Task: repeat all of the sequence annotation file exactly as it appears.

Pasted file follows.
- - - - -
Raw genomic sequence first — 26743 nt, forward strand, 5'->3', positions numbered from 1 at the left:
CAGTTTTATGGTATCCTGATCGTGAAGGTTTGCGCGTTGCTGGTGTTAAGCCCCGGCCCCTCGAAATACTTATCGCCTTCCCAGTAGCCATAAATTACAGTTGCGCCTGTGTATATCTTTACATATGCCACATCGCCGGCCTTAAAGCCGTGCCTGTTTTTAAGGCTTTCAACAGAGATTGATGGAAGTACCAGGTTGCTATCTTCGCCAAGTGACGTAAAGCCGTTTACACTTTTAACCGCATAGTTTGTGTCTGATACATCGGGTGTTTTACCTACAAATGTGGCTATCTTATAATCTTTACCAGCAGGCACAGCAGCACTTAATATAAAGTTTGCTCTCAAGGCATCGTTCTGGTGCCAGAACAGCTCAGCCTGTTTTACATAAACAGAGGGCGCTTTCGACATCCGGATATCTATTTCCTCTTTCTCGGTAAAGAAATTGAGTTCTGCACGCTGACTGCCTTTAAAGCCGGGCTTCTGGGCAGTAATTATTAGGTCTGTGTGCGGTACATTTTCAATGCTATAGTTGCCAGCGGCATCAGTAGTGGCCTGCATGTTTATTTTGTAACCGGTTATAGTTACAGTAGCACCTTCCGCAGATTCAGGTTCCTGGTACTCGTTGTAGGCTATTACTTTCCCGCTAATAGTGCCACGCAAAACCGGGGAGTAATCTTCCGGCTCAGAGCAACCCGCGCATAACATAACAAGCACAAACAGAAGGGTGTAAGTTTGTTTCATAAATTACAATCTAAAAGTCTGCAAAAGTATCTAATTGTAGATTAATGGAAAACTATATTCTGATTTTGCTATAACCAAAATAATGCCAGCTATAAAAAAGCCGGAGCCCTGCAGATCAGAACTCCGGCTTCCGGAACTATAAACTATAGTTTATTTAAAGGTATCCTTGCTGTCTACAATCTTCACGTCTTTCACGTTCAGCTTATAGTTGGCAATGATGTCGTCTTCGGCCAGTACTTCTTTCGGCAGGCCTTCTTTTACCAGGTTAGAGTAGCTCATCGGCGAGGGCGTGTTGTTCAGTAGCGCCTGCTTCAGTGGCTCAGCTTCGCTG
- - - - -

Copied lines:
Raw genomic sequence first — 26743 nt, forward strand, 5'->3', positions numbered from 1 at the left:
CAGTTTTATGGTATCCTGATCGTGAAGGTTTGCGCGTTGCTGGTGTTAAGCCCCGGCCCCTCGAAATACTTATCGCCTTCCCAGTAGCCATAAATTACAGTTGCGCCTGTGTATATCTTTACATATGCCACATCGCCGGCCTTAAAGCCGTGCCTGTTTTTAAGGCTTTCAACAGAGATTGATGGAAGTACCAGGTTGCTATCTTCGCCAAGTGACGTAAAGCCGTTTACACTTTTAACCGCATAGTTTGTGTCTGATACATCGGGTGTTTTACCTACAAATGTGGCTATCTTATAATCTTTACCAGCAGGCACAGCAGCACTTAATATAAAGTTTGCTCTCAAGGCATCGTTCTGGTGCCAGAACAGCTCAGCCTGTTTTACATAAACAGAGGGCGCTTTCGACATCCGGATATCTATTTCCTCTTTCTCGGTAAAGAAATTGAGTTCTGCACGCTGACTGCCTTTAAAGCCGGGCTTCTGGGCAGTAATTATTAGGTCTGTGTGCGGTACATTTTCAATGCTATAGTTGCCAGCGGCATCAGTAGTGGCCTGCATGTTTATTTTGTAACCGGTTATAGTTACAGTAGCACCTTCCGCAGATTCAGGTTCCTGGTACTCGTTGTAGGCTATTACTTTCCCGCTAATAGTGCCACGCAAAACCGGGGAGTAATCTTCCGGCTCAGAGCAACCCGCGCATAACATAACAAGCACAAACAGAAGGGTGTAAGTTTGTTTCATAAATTACAATCTAAAAGTCTGCAAAAGTATCTAATTGTAGATTAATGGAAAACTATATTCTGATTTTGCTATAACCAAAATAATGCCAGCTATAAAAAAGCCGGAGCCCTGCAGATCAGAACTCCGGCTTCCGGAACTATAAACTATAGTTTATTTAAAGGTATCCTTGCTGTCTACAATCTTCACGTCTTTCACGTTCAGCTTATAGTTGGCAATGATGTCGTCTTCGGCCAGTACTTCTTTCGGCAGGCCTTCTTTTACCAGGTTAGAGTAGCTCATCGGCGAGGGCGTGTTGTTCAGTAGCGCCTGCTTCAGTGGCTCAGCTTCGCTG